Remaining continent

I was always a continent, incomplete quadriplegic. To go to the bathroom, two aides had to assist me to transfer. Needing that extra aide meant I had to wait, and I usually could, even though sometimes an accident occurred, which made me embarrassed and frustrated. But I was continent.

Along with my neurogenic, spastic bowel and bladder, I also had IBS (irritable bowel syndrome). It caused pain and sometimes brought me to tears, and a few aides chided me for crying as they considered it overly dramatic. To avoid frequent bathroom breaks, I kept myself from drinking enough fluids, which then made me susceptible to urinary tract infections.

Over time, I figured out a good bathroom schedule. I went every two hours and avoided going during meal times or right afterwards. This worked well but was not always perfect. So when I would see the director of nursing heading to the bathroom, I sometimes stopped in front of the door and struck up conversation. After a while she would motion for me to move. But I waited a bit longer and told her I felt the same way while waiting for two aides to toilet me. The DON and I laughed about it many times but she understood my point.

At night I used a bed pan. Again, when the aides were not quick enough, an accident and wet bed resulted. Some nights I fell asleep on the pan and woke hours later with an aching back. It seemed no matter what I did at night I would end up losing sleep and during the daytime I was exhausted.

One night, after several years of this, I told my nurse I wanted to wear disposable, incontinent briefs while sleeping. I said I was tired of accidents and wet beds and that my sleep was more important. She did not the idea at first because she was concerned about my skin breaking down. When I told her I had done it at home and suffered no skin breakdowns, she agreed.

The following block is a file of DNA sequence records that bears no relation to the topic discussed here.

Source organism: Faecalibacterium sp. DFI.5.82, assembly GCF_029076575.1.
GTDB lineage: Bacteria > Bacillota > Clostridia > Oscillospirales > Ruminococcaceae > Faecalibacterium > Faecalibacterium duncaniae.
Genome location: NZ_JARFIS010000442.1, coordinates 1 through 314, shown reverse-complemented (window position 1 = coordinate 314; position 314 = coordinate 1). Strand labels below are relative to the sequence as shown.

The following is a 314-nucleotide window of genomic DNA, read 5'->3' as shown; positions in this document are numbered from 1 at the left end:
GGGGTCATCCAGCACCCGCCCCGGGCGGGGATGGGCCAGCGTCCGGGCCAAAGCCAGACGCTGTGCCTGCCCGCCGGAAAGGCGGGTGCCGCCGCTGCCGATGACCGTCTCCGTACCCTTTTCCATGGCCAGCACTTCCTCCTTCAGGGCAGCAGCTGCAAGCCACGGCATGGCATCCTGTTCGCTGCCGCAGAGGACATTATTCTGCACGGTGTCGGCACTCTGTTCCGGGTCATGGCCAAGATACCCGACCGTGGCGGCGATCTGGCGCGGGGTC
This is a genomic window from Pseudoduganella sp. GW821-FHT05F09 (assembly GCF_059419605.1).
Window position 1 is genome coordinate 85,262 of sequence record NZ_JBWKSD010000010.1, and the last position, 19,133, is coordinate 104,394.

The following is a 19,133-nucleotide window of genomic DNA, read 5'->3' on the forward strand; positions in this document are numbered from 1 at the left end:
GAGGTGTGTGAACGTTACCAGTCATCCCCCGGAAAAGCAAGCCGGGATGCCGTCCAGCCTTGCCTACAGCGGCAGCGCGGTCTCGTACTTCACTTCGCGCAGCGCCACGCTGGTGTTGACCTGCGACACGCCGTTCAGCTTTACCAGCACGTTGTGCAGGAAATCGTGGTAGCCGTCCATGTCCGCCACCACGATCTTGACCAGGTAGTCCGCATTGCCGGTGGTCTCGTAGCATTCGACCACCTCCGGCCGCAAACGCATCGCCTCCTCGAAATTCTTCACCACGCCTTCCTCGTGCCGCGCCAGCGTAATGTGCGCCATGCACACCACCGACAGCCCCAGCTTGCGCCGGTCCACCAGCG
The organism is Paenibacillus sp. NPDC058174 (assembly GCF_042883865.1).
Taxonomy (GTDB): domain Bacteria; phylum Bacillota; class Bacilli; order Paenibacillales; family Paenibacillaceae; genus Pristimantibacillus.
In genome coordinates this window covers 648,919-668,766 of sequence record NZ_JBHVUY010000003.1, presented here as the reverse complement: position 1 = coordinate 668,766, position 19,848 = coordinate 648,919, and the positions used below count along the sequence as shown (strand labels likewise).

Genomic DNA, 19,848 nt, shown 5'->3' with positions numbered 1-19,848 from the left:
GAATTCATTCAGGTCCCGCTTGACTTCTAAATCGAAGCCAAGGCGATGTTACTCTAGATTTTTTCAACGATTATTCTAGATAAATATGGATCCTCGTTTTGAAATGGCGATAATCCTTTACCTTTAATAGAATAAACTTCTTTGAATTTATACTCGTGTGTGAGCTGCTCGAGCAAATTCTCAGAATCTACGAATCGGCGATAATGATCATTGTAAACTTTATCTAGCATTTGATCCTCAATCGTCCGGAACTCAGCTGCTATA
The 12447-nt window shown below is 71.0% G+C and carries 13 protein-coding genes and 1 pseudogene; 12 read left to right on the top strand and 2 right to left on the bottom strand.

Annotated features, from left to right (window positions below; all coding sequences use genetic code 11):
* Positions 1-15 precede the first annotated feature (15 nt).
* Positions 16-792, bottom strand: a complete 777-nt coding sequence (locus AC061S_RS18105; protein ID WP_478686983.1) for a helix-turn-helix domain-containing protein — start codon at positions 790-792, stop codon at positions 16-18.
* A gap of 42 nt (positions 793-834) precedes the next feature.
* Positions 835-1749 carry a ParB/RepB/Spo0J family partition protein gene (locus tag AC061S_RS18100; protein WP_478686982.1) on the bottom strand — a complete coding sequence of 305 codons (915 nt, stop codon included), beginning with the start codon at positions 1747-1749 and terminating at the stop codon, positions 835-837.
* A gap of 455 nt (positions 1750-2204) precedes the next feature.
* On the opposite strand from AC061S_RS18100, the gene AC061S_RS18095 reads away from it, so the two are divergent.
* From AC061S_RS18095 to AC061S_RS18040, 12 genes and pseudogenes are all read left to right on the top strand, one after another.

The aides were supposed to check on me every two hours. But some knew that I wanted to sleep and did not bother me until my call light came on. Overtime I got permission to only have the aides check me at 4 a.m. By that time I had already had several hours sleep. That system worked much better for me and caused no skin breakdowns.

Dealing with my IBS in the facility was difficult because I could not follow the same regimen I had used at home. The pharmacy changed my fiber to a generic that, without enough water, constipated me. My doctor was also reluctant to give me the dose of laxative I had taken at home. He wrote prescriptions to alleviate cramps but they caused further constipation. During the first few months I made several trips to the ER for abdominal pain. The ER doctors said I was constipated, which turned out to be quite common for nursing home residents. They suggested I advocate for the bowel program that worked at home. I tried but the rigid rules of the system made it difficult.

A few years later I ended up in the hospital with severe bowel problems and a bad urinary tract infection. Tests indicated an obstruction and they suggested a colectomy, which they said would simplify my life. I did not want the surgery and asked them to treat my bowel problem medically, and the new regimen worked for a while—until I ended up in the ER again. I reluctantly decided to have the colectomy.

Then, the night before the operation, a voice told me not to go through with it. The next morning I refused surgery and requested a medical regimen be tried again.

That time it worked and I changed my diet to help it along. That same bowel regimen with a few changes has continued to work for the past nine years.

I know that colectomy may be necessary in the future. But I also know how my body works and reacts. I am glad I made suggestions that improved my bowel and bladder care, and I am equally glad that facility staff listened to me.

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